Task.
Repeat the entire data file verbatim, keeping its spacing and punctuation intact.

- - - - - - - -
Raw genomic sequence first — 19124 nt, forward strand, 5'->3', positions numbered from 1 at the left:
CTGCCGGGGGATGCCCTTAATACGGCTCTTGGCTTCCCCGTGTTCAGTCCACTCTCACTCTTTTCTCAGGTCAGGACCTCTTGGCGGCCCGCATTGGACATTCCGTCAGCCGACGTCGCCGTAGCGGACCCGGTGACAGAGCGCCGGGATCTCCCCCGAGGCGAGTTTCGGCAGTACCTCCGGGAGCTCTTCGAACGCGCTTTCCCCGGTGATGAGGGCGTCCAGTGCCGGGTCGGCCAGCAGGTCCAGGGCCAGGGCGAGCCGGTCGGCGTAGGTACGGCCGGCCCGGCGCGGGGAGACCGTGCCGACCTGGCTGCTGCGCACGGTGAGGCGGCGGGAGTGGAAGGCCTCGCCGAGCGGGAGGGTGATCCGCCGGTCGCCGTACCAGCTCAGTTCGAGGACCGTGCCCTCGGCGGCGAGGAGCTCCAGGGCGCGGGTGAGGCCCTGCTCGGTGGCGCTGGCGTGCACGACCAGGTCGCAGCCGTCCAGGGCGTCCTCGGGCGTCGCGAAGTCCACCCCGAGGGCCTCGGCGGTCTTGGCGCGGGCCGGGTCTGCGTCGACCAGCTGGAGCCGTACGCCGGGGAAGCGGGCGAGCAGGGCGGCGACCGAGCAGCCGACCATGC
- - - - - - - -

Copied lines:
Raw genomic sequence first — 19124 nt, forward strand, 5'->3', positions numbered from 1 at the left:
CTGCCGGGGGATGCCCTTAATACGGCTCTTGGCTTCCCCGTGTTCAGTCCACTCTCACTCTTTTCTCAGGTCAGGACCTCTTGGCGGCCCGCATTGGACATTCCGTCAGCCGACGTCGCCGTAGCGGACCCGGTGACAGAGCGCCGGGATCTCCCCCGAGGCGAGTTTCGGCAGTACCTCCGGGAGCTCTTCGAACGCGCTTTCCCCGGTGATGAGGGCGTCCAGTGCCGGGTCGGCCAGCAGGTCCAGGGCCAGGGCGAGCCGGTCGGCGTAGGTACGGCCGGCCCGGCGCGGGGAGACCGTGCCGACCTGGCTGCTGCGCACGGTGAGGCGGCGGGAGTGGAAGGCCTCGCCGAGCGGGAGGGTGATCCGCCGGTCGCCGTACCAGCTCAGTTCGAGGACCGTGCCCTCGGCGGCGAGGAGCTCCAGGGCGCGGGTGAGGCCCTGCTCGGTGGCGCTGGCGTGCACGACCAGGTCGCAGCCGTCCAGGGCGTCCTCGGGCGTCGCGAAGTCCACCCCGAGGGCCTCGGCGGTCTTGGCGCGGGCCGGGTCTGCGTCGACCAGCTGGAGCCGTACGCCGGGGAAGCGGGCGAGCAGGGCGGCGACCGAGCAGCCGACCATGC